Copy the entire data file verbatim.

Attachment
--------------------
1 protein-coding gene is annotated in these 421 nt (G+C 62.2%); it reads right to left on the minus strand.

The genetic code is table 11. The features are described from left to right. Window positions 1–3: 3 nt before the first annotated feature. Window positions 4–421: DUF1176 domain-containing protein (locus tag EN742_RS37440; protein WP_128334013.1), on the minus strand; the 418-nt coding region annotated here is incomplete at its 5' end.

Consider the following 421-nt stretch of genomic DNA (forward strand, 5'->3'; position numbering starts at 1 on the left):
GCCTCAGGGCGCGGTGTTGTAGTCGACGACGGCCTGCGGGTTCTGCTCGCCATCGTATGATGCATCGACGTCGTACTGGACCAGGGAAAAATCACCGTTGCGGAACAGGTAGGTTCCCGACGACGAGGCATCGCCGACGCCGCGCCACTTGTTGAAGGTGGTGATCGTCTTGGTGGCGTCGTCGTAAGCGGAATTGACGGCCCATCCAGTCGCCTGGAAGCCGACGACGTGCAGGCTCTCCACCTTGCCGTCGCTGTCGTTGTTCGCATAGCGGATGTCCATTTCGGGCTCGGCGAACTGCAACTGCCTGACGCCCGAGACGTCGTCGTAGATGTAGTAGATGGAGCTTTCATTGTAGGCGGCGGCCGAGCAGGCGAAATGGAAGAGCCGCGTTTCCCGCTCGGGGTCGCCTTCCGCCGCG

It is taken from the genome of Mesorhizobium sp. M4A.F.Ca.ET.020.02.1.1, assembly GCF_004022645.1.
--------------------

1 protein-coding gene is annotated in these 421 nt (G+C 62.2%); it reads right to left on the minus strand.

The genetic code is table 11. The features are described from left to right. Window positions 1–3: 3 nt before the first annotated feature. Window positions 4–421: DUF1176 domain-containing protein (locus tag EN742_RS37440; protein WP_128334013.1), on the minus strand; the 418-nt coding region annotated here is incomplete at its 5' end.

Consider the following 421-nt stretch of genomic DNA (forward strand, 5'->3'; position numbering starts at 1 on the left):
GCCTCAGGGCGCGGTGTTGTAGTCGACGACGGCCTGCGGGTTCTGCTCGCCATCGTATGATGCATCGACGTCGTACTGGACCAGGGAAAAATCACCGTTGCGGAACAGGTAGGTTCCCGACGACGAGGCATCGCCGACGCCGCGCCACTTGTTGAAGGTGGTGATCGTCTTGGTGGCGTCGTCGTAAGCGGAATTGACGGCCCATCCAGTCGCCTGGAAGCCGACGACGTGCAGGCTCTCCACCTTGCCGTCGCTGTCGTTGTTCGCATAGCGGATGTCCATTTCGGGCTCGGCGAACTGCAACTGCCTGACGCCCGAGACGTCGTCGTAGATGTAGTAGATGGAGCTTTCATTGTAGGCGGCGGCCGAGCAGGCGAAATGGAAGAGCCGCGTTTCCCGCTCGGGGTCGCCTTCCGCCGCG

It is taken from the genome of Mesorhizobium sp. M4A.F.Ca.ET.020.02.1.1, assembly GCF_004022645.1.